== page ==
Mortenson, a former Army medic, met dozens of times with senior military officials in Afghanistan, and introduced them to village elders. When one of Mortenson’s schools opened last summer, Admiral Mullen was there. “I never, ever expected it,” said Mortenson of this relationship. He stresses he has no financial or contractual relationship with the Defense Department.
    The Taliban are engaged in a generation-long struggle, Mortenson told his New York Times interviewer. Thwarting them requires a new generation of educated Afghan women.
    “At first, when I began to attend school, many people in my village told me a girl has no business doing such a thing,” Shakeela says. ... Now when I return to my village, I see all the families sending their girls to school. And they tell me, ‘Shakeela, we were mistaken. You were right to read so many books and brave to study so far from home.’” — From “Three Cups of Tea”
    Greg Mortenson is making a difference, but he alone can’t save Afghanistan from the Taliban. It’s good to know he and the Americans leading the fight are on the same side.
     
  4. SHASH2K2

    SHASH2K2 New Member

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    WASHINGTON – As the war in Afghanistan faces a loss of public and congressional support and U.S. casualties rise sharply, the Obama administration is painting its goals for the war as humble and achievable while warning there is no quick fix.
    "Nobody thinks that Afghanistan is going to be a model Jeffersonian democracy," President Barack Obama said in a television interview that aired Sunday.
    "What we're looking to do is difficult — very difficult — but it's a fairly modest goal, which is: Don't allow terrorists to operate from this region. Don't allow them to create big training camps and to plan attacks against the U.S. homeland with impunity," Obama said in an interview broadcast by CBS' "Sunday Morning."
    July was the deadliest month for U.S. forces in the nearly nine-year war, with 66 troops killed. Military officials predict the toll will be even higher for several months to come, as U.S., NATO and Afghan forces intensify fighting in Taliban-controlled areas.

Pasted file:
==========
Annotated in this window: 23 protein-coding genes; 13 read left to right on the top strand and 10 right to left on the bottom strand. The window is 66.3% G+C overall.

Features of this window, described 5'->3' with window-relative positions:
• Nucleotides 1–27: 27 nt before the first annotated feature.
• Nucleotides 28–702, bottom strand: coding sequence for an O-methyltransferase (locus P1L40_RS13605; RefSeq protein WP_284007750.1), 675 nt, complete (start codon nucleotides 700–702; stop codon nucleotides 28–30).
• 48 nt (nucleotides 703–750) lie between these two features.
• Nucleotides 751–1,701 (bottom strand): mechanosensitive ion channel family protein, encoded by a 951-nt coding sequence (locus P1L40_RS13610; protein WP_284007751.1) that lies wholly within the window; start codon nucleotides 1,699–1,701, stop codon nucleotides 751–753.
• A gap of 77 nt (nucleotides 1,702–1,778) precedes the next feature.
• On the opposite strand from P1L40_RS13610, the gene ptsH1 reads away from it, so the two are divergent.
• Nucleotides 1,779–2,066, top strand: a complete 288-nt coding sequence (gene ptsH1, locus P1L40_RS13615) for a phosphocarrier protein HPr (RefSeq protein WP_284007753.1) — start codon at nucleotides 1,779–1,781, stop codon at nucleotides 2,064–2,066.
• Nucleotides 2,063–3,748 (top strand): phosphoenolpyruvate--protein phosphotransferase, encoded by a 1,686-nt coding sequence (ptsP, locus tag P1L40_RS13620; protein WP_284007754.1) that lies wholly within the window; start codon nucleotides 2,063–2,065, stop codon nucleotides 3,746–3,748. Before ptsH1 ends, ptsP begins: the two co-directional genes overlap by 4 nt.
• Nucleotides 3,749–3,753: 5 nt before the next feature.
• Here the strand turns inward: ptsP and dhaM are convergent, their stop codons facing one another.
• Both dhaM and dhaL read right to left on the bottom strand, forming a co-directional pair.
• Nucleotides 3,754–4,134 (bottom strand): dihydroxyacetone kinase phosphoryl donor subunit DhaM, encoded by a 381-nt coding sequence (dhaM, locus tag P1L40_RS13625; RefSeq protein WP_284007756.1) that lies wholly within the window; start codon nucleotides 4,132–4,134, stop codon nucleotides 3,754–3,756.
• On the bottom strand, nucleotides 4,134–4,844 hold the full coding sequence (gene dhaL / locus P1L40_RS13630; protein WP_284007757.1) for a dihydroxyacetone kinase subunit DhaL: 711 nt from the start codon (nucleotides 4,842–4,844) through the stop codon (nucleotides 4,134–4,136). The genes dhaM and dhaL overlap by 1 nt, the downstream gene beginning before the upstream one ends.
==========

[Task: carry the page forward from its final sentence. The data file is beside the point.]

The troop surge Obama ordered last year was meant to make that expanded fight possible, but it also guaranteed higher combat deaths and a renewed focus on whether a war that remains a stalemate is still worth fighting.
    Defense Secretary Robert Gates predicted that only a small number of U.S. forces will come home next summer, when Obama has said he will begin phasing out the U.S. combat mission in Afghanistan. A large number of U.S. forces will remain past the start of that drawdown, Gates said, and he gave no estimate for when all U.S. forces might leave.
    "My personal opinion is that drawdowns early on will be of fairly limited numbers," Gates said. "As we are successful, we'll probably accelerate."
    Gates and Adm. Mike Mullen, chairman of the Joint Chiefs of Staff, used television interviews Sunday to try to reassure Afghan and Pakistani leaders that the U.S. will not abandon the fight.
    "I think we need to re-emphasize the message that we are not leaving Afghanistan in July of 2011. We are beginning a transition process and a thinning of our ranks," Gates said, "and the pace will depend on the conditions on the ground."
    Mullen acknowledged that time and patience are short, and that all the fighting so far has not neutralized the Taliban as a military force. Some military assessments from within Afghanistan conclude the insurgency is more potent. Whiffs of that conclusion emerged from tens of thousands of leaked secret war assessments that Mullen decried as an appalling breach of trust.
    "I don't think that the Taliban being stronger than they've been since 2001 is, is news," Mullen said, noting the insurgency regained momentum over several years.
    The Taliban's firmer purchase on key areas of Afghanistan while U.S. and allied forces challenge that territory for the first time makes the coming year crucial, military officials and members of both political parties agree.
    "I certainly understand it is the ninth year, it is a long time, the sacrifices have been significant," Mullen said. "At the same time, I think the strategies are right."